To analyse the reasons for its membership stagnation, PATA studied why 527 members worth a total of $712,167 had pulled out in the past 4 years. It was found that 58% (275 members or 70 members per year) had been members for less than 2 years and many were members for just one year. PATA says, “On this historical basis, up to 60% of members recruited this year will terminate next year. To improve the member retention ratio, we need to be focus more upon how to expand the loyalty period of industry members (90% of these terminations were in the Industry category).”

That will require PATA to find a unique selling proposition. In its pre-Internet heydays, PATA had distinct competitive advantages. It’s global membership of 17,000 cutting across all the chapters provided unmatched networking opportunities to build a business. It had two apex events on the Asia-Pacific calendar – the Annual Conference and the PATA Travel Mart. Today, all these advantages have dissipated. Hundreds of travel conferences and trade marts are being held at any given time worldwide. More direct competitive threats are on the way. The Singapore-based ITB Asia, which eclipsed the PATA Travel Mart as the region’s leading trade show 10 years ago, has just announced that it is going to be clustered with a MICE show. That will pull in more numbers, giving both buyers and sellers better value for time and money.

It is a self-perpetuating vicious cycle. More than 80% of the PATA revenues comes from events and membership. Most events are subsidised by host destinations which seek a marketing RoI based on quantifiable numbers. They have little stomach for realistic debate on issues that advance the cause of “Progress with a Purpose”. Devoid of critical thinking and challenges to conventional wisdom, PATA events — and in fact travel industry events worldwide — become exactly what I have long branded them: Clubs of mutual back-thumpers preaching to the converted.

One major change set to be effected is a revamp of the current organisational structure. An extraordinary general meeting has been called to discuss a proposed new organizational model of governance “to further advance the Association in enhancing meaningful and actionable dialogue and collaboration.” To find time for this EGM, another long moribund event was sacrificed, the PATA Chapters Colloquium. According to the working papers, the aim of the proposed PATA governance revisions is to:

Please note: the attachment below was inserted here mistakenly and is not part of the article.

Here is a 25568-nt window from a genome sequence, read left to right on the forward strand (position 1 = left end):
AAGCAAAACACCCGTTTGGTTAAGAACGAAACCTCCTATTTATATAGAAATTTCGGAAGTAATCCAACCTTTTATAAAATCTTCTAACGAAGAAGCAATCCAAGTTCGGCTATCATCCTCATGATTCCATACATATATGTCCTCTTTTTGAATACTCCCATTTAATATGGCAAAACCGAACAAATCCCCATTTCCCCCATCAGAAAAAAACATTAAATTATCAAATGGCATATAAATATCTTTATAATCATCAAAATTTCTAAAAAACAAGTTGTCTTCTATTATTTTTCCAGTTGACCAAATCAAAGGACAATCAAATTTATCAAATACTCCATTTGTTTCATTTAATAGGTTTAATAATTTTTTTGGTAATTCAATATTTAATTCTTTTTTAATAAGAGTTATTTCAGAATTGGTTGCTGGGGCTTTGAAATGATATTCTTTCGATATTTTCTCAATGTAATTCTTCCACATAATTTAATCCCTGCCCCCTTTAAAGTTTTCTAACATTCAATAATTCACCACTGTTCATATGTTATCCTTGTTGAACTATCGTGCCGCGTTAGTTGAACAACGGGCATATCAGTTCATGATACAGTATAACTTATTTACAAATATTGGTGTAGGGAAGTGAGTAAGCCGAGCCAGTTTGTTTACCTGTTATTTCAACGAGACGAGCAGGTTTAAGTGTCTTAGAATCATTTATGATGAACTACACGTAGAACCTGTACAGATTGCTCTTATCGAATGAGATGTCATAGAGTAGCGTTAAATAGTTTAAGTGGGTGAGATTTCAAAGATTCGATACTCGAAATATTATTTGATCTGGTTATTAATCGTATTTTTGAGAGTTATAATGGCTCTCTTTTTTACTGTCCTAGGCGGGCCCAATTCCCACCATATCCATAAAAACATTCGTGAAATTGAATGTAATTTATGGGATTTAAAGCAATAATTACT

(+) Increase engagement of board members, to provide quality input to the Executive Board and management.

(+) Ensure there is strategic alignment between the agendas/deliberations and the organisation’s business plan.

(+) Improve definition of the roles of, and outcomes required from each level of the organisation structure to ensure all are aware of their potential contribution and responsibility.

(+) Eliminate non-productive meetings/committees.

(+) Utilise small action groups to review, in detail, specific terms of reference, and provide quality feedback for action by the Executive Board and management.

This is what the new structure is going to look like:

Whether this convoluted work-flow produces results remains to be seen. Having followed PATA for nearly 40 years, and seen it go through many such organisational overhauls, all backed by the same orgasmic management cliches, I can confidently predict that this new structure will soon become a victim of its own paper-shuffling complexity.

What PATA needs most are people whom it hates the most — critical thinkers who can challenge conventional wisdoms and brutally tell the association where and how it went wrong since moving to Asia exactly 20 years ago. The problem is: Futurists, visionaries and thought-leaders simply can’t stand being told they were wrong, and are continuing to get it wrong.

Which is exactly why the more things change, the more they will remain the same.